Careers in homeland security offer a number of important ways to serve your nation and protect its borders. Homeland security includes jobs in the departments of Homeland Security (DHS), Justice, Defense, and Energy.
Here are just a few careers for those interested in federal and local security.
Federal Air Marshal
According to the Transportation Security Administration (TSA), federal air marshals "detect, deter, and defeat hostile acts targeting U.S. air carriers, airports, passengers, and crews."
Air marshals fly incognito on flights throughout the U.S. to protect passengers and crews, and are used by the TSA to encourage confidence in the nation's security. Air marshals are trained to use investigative techniques to identify threats, and are skilled in handgun accuracy, firearms profiency, and self defense.
Emotional control, objectivity, good judgment, and leadership are key skills for this career. And as with any federal law enforcement position, experience and a bachelor's degree in criminal justice or related field is required.
As a police officers, you will protect and serve your community by enforcing the law and arresting people who break it.
By working on patrols you'll be a visual reminder that law and order are required at all times from citizens within your jurisdiction. If you come across suspicious behavior you'll be responsible for investigating and possibly issuing citations or even making arrests.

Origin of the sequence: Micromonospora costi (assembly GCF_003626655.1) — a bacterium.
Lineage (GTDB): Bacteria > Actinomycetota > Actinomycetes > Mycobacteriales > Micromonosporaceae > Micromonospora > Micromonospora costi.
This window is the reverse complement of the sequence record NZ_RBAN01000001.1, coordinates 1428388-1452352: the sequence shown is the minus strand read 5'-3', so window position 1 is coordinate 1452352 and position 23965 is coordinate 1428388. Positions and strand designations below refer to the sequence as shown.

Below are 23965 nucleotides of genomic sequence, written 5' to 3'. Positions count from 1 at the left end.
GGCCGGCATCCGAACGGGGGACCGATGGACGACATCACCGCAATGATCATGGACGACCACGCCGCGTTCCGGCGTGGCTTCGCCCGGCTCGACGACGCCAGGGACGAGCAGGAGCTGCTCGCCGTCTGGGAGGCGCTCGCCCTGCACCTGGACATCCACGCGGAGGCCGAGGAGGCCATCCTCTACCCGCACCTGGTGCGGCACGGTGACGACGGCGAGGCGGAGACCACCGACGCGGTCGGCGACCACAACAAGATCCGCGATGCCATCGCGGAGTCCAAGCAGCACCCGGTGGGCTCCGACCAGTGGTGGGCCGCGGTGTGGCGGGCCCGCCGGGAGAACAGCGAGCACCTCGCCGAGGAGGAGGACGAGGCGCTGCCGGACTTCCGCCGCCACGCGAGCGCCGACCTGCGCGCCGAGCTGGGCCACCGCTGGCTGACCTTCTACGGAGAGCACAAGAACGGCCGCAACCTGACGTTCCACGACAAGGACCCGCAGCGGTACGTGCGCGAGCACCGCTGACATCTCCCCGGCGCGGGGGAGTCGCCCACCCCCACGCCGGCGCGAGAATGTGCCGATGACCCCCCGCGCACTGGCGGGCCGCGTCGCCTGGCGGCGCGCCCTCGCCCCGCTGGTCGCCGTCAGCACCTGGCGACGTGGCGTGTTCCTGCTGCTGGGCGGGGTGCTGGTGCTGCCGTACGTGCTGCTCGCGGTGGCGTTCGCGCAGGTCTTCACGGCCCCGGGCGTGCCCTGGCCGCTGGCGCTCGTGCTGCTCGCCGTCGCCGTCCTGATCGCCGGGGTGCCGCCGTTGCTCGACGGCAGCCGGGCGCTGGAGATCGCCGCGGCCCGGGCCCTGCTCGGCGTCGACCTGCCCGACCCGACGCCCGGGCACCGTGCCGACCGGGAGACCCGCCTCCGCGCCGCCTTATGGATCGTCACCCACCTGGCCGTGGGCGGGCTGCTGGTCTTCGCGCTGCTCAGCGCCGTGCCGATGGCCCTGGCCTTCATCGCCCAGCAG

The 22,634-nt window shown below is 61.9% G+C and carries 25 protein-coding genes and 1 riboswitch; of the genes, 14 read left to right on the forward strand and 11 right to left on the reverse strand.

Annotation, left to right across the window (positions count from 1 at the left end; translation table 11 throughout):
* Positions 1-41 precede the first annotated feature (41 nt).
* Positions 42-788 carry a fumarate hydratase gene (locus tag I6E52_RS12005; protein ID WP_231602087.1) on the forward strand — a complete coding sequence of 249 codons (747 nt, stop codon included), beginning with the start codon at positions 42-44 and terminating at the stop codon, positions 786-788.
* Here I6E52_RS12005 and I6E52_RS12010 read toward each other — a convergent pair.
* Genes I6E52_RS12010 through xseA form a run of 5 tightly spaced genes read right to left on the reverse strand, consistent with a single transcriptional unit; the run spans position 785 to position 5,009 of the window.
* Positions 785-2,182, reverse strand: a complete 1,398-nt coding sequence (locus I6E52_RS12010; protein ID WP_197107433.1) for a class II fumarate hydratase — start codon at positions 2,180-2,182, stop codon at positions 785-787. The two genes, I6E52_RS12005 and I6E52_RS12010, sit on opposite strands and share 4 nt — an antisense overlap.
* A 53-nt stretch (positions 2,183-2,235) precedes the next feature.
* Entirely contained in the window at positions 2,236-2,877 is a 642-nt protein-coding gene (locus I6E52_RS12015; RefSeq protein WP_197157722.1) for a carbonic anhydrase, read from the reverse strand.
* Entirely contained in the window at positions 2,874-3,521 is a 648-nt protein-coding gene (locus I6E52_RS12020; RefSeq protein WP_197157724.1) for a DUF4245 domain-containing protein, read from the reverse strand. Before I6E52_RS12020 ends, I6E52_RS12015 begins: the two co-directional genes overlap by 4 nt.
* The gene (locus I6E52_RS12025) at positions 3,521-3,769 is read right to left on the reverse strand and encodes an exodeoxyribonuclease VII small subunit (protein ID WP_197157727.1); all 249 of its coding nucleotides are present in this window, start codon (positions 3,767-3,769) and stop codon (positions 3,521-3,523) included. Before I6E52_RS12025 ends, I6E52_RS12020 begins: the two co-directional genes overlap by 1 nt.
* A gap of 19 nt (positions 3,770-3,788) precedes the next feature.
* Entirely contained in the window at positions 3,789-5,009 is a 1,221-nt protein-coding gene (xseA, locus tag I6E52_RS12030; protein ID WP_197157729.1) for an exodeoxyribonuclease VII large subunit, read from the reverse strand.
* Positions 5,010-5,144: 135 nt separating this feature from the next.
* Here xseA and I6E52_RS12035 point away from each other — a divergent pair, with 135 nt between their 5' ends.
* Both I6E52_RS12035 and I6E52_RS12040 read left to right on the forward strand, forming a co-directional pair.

While a degree is not required, many successful cadets enter the academy with an associate's or bachelor's degree. If you are interested in learning the academic side of law enforcement, consider a degree in criminal justice, police science, or administration of justice.
Computer Security Specialist
As a Computer Security Specialist you'll be responsible for maintaining and planning your organization's computer security systems. As an expert on security protocols, you'll teach your team about best practices and monitor and diagnose cyber attacks and security breaches. With the increasing frequency and complexity behind cyber attacks, you're job will be extremely important as well as rapidly evolving.
Great problem-solving and analytical skills are a prerequisite, as is a faculty with communication since you need to be able to explain complex issues to non-technical coworkers.
While not always required, many Computer Security Specialists have a bachelor's degree in a field related to computers like computer science, or information technology (IT). Other candidates have been hired by acquiring applicable experience along with proper certification.